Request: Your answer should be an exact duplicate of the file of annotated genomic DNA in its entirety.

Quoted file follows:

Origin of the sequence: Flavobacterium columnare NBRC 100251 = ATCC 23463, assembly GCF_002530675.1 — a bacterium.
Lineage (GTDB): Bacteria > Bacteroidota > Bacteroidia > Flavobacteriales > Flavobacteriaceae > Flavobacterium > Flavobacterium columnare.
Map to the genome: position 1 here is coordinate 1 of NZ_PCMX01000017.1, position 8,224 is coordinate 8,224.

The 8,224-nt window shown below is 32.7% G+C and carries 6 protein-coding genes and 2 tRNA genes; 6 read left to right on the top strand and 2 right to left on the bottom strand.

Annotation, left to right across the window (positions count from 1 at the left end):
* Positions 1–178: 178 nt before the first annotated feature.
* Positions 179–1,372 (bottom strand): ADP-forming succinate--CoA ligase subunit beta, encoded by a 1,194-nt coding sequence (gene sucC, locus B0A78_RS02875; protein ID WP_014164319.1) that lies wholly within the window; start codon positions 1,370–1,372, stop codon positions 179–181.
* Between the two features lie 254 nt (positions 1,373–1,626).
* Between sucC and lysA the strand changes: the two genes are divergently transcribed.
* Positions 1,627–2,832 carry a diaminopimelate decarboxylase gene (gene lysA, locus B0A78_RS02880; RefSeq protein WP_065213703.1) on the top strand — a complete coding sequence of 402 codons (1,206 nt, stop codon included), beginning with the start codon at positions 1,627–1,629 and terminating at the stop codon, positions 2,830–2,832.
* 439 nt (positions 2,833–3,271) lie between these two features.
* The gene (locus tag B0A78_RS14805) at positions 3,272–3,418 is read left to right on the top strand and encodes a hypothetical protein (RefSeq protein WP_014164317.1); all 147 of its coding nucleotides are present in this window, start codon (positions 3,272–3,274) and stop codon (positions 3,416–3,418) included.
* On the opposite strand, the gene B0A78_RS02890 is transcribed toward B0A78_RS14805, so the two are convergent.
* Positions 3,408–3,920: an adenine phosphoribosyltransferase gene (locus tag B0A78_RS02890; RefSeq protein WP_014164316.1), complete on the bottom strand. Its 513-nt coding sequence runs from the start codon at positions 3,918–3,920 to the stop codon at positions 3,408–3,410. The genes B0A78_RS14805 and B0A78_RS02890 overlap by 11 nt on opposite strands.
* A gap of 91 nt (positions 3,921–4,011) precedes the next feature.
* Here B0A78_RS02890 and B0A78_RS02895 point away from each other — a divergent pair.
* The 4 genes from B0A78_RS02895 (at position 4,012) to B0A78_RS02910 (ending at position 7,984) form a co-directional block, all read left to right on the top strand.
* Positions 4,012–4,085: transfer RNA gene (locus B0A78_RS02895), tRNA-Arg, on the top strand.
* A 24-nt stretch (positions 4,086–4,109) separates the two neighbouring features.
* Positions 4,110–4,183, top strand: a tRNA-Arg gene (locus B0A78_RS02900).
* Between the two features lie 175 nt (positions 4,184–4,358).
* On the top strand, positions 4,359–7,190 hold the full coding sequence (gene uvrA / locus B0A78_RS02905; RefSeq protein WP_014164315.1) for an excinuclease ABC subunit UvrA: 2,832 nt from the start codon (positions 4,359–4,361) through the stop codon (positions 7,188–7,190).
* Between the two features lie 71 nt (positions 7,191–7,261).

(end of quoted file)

Origin of the sequence: Flavobacterium columnare NBRC 100251 = ATCC 23463, assembly GCF_002530675.1 — a bacterium.
Lineage (GTDB): Bacteria > Bacteroidota > Bacteroidia > Flavobacteriales > Flavobacteriaceae > Flavobacterium > Flavobacterium columnare.
Map to the genome: position 1 here is coordinate 1 of NZ_PCMX01000017.1, position 8,224 is coordinate 8,224.

The 8,224-nt window shown below is 32.7% G+C and carries 6 protein-coding genes and 2 tRNA genes; 6 read left to right on the top strand and 2 right to left on the bottom strand.

Annotation, left to right across the window (positions count from 1 at the left end):
* Positions 1–178: 178 nt before the first annotated feature.
* Positions 179–1,372 (bottom strand): ADP-forming succinate--CoA ligase subunit beta, encoded by a 1,194-nt coding sequence (gene sucC, locus B0A78_RS02875; protein ID WP_014164319.1) that lies wholly within the window; start codon positions 1,370–1,372, stop codon positions 179–181.
* Between the two features lie 254 nt (positions 1,373–1,626).
* Between sucC and lysA the strand changes: the two genes are divergently transcribed.
* Positions 1,627–2,832 carry a diaminopimelate decarboxylase gene (gene lysA, locus B0A78_RS02880; RefSeq protein WP_065213703.1) on the top strand — a complete coding sequence of 402 codons (1,206 nt, stop codon included), beginning with the start codon at positions 1,627–1,629 and terminating at the stop codon, positions 2,830–2,832.
* 439 nt (positions 2,833–3,271) lie between these two features.
* The gene (locus tag B0A78_RS14805) at positions 3,272–3,418 is read left to right on the top strand and encodes a hypothetical protein (RefSeq protein WP_014164317.1); all 147 of its coding nucleotides are present in this window, start codon (positions 3,272–3,274) and stop codon (positions 3,416–3,418) included.
* On the opposite strand, the gene B0A78_RS02890 is transcribed toward B0A78_RS14805, so the two are convergent.
* Positions 3,408–3,920: an adenine phosphoribosyltransferase gene (locus tag B0A78_RS02890; RefSeq protein WP_014164316.1), complete on the bottom strand. Its 513-nt coding sequence runs from the start codon at positions 3,918–3,920 to the stop codon at positions 3,408–3,410. The genes B0A78_RS14805 and B0A78_RS02890 overlap by 11 nt on opposite strands.
* A gap of 91 nt (positions 3,921–4,011) precedes the next feature.
* Here B0A78_RS02890 and B0A78_RS02895 point away from each other — a divergent pair.
* The 4 genes from B0A78_RS02895 (at position 4,012) to B0A78_RS02910 (ending at position 7,984) form a co-directional block, all read left to right on the top strand.
* Positions 4,012–4,085: transfer RNA gene (locus B0A78_RS02895), tRNA-Arg, on the top strand.
* A 24-nt stretch (positions 4,086–4,109) separates the two neighbouring features.
* Positions 4,110–4,183, top strand: a tRNA-Arg gene (locus B0A78_RS02900).
* Between the two features lie 175 nt (positions 4,184–4,358).
* On the top strand, positions 4,359–7,190 hold the full coding sequence (gene uvrA / locus B0A78_RS02905; RefSeq protein WP_014164315.1) for an excinuclease ABC subunit UvrA: 2,832 nt from the start codon (positions 4,359–4,361) through the stop codon (positions 7,188–7,190).
* Between the two features lie 71 nt (positions 7,191–7,261).